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The Protest of the 13

At a gathering last February with young people interested in the political history of Cuba, on my referring to the protest of Thirteen, one of those present threw out the question: Why do these events do not occur today? I reproduce here my response in honor of the 88th anniversary of that memorable event and to share it with readers of el Diario de Cuba.

The event occurred during a tribute of the Cuban Women’s Club for the Uruguayan writer Paulina Luisi, on March 18, 1923 at the Academy of Sciences, and consisted of a group of young people staging an act of civics and national dignity that contains valuable lessons for Cubans today.

Dr. Alfredo Zayas Alfonso, who held the presidency, was the first leader in three decades who was not an officer during the War of Independence. Politician and lawyer, he was popularly known by the nicknames “The Chinaman Zayas,” and “The Stingy One.” After occupying various political responsibilities, he left the job of Vice President of the Republic in 1913, and appointed himself Official Historian of Cuba with a salary of 500 pesos a month. During his presidential term he won — “purely by chance” — the first prize in the National Lottery twice, erected a statue to himself while alive and gave free rein to the game, and so ended his term with a personal fortune of several million pesos.

Parallel to these activities, the first railroads spread across the country, the cities were notable for electric lighting and urban trams, the first journey by air from Havana to Santiago de Cuba was made, and radio burst forth in Cuban homes. Meanwhile political and administrative corruption reached worrying levels. One such example happened to the Old Convent of Santa Clara where, during the inflationary period, known as the “Dance of the Millions,” a private business bought the Catholic Church for less than a million pesos, and then, when the country entered the crisis know as the “Lean Years,” at a time when prices had fallen, Alfredo Zayas bought it for 2.3 million, more than double the initial price paid.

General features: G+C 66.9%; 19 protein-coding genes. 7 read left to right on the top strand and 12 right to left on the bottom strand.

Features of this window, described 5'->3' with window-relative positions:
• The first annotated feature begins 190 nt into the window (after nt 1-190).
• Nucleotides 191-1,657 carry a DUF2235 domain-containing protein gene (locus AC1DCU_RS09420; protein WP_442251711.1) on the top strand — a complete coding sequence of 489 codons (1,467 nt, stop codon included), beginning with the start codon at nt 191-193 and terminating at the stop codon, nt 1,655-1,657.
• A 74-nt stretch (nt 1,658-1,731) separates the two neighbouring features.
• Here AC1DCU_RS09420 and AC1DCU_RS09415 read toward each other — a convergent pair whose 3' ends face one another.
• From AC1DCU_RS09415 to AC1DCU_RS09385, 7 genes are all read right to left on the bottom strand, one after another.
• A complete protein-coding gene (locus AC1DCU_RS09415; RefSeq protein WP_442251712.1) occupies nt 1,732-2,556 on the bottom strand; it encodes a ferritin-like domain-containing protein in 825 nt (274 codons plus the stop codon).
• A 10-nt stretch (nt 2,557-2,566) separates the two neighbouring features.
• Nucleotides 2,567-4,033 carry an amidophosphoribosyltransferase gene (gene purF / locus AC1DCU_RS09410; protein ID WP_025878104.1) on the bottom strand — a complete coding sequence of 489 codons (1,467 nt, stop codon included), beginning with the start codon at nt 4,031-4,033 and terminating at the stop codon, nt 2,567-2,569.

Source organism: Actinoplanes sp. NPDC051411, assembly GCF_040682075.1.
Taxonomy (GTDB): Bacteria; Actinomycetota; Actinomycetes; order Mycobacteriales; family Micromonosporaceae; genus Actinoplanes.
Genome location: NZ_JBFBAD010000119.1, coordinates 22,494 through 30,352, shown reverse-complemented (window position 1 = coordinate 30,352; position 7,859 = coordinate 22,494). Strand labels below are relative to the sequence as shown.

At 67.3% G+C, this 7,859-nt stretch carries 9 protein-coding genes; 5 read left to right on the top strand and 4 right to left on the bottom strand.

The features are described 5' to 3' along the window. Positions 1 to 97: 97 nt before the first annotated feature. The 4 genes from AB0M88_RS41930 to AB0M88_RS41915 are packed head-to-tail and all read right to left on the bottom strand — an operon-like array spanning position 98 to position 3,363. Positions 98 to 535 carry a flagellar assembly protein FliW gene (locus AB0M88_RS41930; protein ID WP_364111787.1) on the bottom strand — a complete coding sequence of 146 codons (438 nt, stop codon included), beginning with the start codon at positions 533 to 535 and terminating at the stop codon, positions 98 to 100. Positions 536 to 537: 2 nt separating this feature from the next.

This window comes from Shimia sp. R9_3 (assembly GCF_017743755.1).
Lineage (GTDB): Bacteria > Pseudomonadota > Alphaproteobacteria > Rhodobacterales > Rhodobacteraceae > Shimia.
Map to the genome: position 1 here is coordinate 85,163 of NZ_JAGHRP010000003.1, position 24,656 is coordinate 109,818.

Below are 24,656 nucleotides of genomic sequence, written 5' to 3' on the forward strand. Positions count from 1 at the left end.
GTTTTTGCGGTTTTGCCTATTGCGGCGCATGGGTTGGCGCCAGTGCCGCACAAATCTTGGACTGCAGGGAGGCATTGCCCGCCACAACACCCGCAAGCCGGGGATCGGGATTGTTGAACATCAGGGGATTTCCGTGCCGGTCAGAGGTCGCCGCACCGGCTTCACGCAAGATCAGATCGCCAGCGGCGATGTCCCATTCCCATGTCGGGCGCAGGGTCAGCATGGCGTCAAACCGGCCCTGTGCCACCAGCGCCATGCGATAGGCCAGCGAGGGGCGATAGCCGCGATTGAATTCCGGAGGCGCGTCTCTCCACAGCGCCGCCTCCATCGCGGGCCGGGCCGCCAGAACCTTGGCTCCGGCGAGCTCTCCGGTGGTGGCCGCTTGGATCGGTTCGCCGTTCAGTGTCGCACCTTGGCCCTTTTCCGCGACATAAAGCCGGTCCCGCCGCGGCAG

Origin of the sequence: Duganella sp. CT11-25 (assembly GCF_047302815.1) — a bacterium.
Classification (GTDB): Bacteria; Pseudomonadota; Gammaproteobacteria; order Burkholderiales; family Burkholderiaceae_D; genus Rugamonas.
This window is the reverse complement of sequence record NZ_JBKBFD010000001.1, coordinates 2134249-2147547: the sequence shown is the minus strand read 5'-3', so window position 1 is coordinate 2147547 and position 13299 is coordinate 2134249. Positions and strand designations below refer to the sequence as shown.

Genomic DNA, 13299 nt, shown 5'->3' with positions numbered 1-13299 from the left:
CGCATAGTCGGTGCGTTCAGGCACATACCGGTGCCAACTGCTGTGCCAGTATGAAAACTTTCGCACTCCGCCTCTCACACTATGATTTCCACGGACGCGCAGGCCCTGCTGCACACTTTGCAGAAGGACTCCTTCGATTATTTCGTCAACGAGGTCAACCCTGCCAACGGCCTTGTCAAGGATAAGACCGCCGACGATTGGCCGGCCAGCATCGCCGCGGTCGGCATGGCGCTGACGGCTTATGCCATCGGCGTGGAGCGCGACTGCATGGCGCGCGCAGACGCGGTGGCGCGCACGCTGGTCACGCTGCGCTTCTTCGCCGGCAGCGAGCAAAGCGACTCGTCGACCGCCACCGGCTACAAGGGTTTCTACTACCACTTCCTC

Several members of Zayas’s cabinet objected that the purchase was approved by law, among them the Finance Minister who refused to endorse the deal, forcing the President to replace his signature with that of the Secretary of Justice, Dr. Regüeiferos Erasmus, who had been invited to deliver a speech at the Women’s Club tribute to Paulina Luisi.

At the moment when he was about to begin speaking, 15 youths rose in protest and one of them, the young lawyer and poet Rubén Martínez Villena, apologized to the president and announced the group’s decision to leave the room in protest against the Minister of Justice, who had signed the deal for the purchase of the Convent.

The next day, The Herald published a manifesto known as the Protest of 13, as two of the original 15 participants abstained from signing. The document said they felt honored and pleased to start a movement against the immorality that debased the country and announced hereafter that they would be willing to adopt the same attitude of protest toward any act in which a person was stained by lack of patriotism or citizenship.